The Irish Easter Rising Of 1916

1129 words - 5 pages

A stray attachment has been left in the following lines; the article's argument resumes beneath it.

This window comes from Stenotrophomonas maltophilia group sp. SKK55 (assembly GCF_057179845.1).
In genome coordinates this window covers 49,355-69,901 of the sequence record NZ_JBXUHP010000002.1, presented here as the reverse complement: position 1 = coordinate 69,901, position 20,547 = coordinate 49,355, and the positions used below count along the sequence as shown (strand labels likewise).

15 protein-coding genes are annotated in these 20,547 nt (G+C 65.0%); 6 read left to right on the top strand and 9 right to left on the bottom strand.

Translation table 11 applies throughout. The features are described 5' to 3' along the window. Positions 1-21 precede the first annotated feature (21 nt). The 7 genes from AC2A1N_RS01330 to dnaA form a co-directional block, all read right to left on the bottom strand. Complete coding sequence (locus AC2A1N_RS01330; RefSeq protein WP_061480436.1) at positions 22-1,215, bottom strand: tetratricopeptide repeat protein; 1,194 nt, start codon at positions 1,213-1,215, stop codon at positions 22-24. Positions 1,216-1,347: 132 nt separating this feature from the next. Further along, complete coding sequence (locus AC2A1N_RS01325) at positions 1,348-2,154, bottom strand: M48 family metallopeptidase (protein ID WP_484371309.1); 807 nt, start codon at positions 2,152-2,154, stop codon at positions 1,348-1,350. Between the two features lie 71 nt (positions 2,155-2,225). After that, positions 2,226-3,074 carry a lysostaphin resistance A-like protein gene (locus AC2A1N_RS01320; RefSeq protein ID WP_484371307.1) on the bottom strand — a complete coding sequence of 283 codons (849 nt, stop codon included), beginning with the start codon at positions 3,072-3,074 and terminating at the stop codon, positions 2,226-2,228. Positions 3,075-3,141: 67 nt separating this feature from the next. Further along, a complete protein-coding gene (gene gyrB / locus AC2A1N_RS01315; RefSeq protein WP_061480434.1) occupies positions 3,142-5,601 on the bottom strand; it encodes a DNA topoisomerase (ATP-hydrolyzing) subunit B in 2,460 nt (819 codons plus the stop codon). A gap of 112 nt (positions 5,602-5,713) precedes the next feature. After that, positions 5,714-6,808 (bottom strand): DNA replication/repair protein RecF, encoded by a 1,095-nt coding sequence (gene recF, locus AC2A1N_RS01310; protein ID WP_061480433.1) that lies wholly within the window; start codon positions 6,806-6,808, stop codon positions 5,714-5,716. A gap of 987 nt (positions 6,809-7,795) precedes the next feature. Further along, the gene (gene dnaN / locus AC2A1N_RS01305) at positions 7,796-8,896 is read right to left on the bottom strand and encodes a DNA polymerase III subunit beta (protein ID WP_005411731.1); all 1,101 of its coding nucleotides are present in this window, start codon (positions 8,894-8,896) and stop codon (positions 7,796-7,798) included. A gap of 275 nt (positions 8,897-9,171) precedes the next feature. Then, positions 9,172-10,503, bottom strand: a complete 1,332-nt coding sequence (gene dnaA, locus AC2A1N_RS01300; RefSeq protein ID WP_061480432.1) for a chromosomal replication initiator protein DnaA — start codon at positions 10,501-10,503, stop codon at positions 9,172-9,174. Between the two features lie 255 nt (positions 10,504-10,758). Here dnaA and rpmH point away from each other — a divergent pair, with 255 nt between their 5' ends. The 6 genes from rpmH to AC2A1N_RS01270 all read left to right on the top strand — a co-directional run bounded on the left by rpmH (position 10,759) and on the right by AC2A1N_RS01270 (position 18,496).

The Easter Rising was daringly planned by the Military Council of the Irish Republican Brotherhood to win support across Ireland for the republican cause. Although the Easter Rising was a military and political failure, the rebels did eventually gain more support from the Irish Population. After the Easter Rising the new Sinn Fein party became influential and formed the Dail Eireann, which triggered the Anglo-Irish war.The three Irish groups involved in the 1916 Easter Rising hoped to end Britain's oppression of Ireland. The groups were the violent and radical Irish Republican Brotherhood, the Irish Volunteers, led by Eoin MacNeill, and the Irish Citizen Army, led by socialist James Connolly. The motive of the Irish Republican Brotherhood was to incite a violent national rising against Britain, which was distracted by the war effort. They wanted to make martyrs of some rebels, to gain the support of the Irish people. They planned to take over strategic parts of Dublin on Easter Sunday and establish a republic. Eoin MacNeill, on the other hand, wanted Home Rule for Ireland and didn't want the Irish Volunteers to join the rising. His reasons were that the rebels lacked support, weapons and were outnumbered by the British. However, he agreed to fight after seeing a forged document saying that the leaders of the Irish Volunteers were to be arrested. James Connolly took part in the rising because he believed it would pave the way for Socialism in Ireland. He believed that getting the British out was only the first step. He wanted a Socialist state where everyone is equal and goods are shared out according to need. Although their means were different, all of the groups and their leaders were fighting for a liberated Ireland. However, the Rising didn't go as planned.The leader of the Irish Republican Brotherhood, Patrick Pearse, achieved his aim of a blood sacrifice despite the failure of the rising in other ways. The harsh treatment of the captured rebels by the British turned Irish loyalty towards the rebels. The rebels' aim of a nationwide uprising against the British was never achieved. The rebels were defeated in only six days after intense shelling by the British gunboat Helga, with extensive property damage. 500 were killed during the rising and 3500 arrested. The Irish public was initially hostile towards the rebels, as 220 civilians died in comparison to 64 rebels. The British decided to execute the rebel leaders, ignoring warnings from the Irish Parliamentary Party that it would make them martyrs, which won public support for the rebels. The British executions were brutal. James Connolly was tied to a chair before being shot as he was wounded and could not stand. The sixteen rebel leaders who were executed became known as the sixteen martyrs. Although the Easter Rising was not a complete success, the most important aim of gaining public support was achieved. To many Irish, Home Rule was no longer acceptable and the Irish Parliamentary Party...

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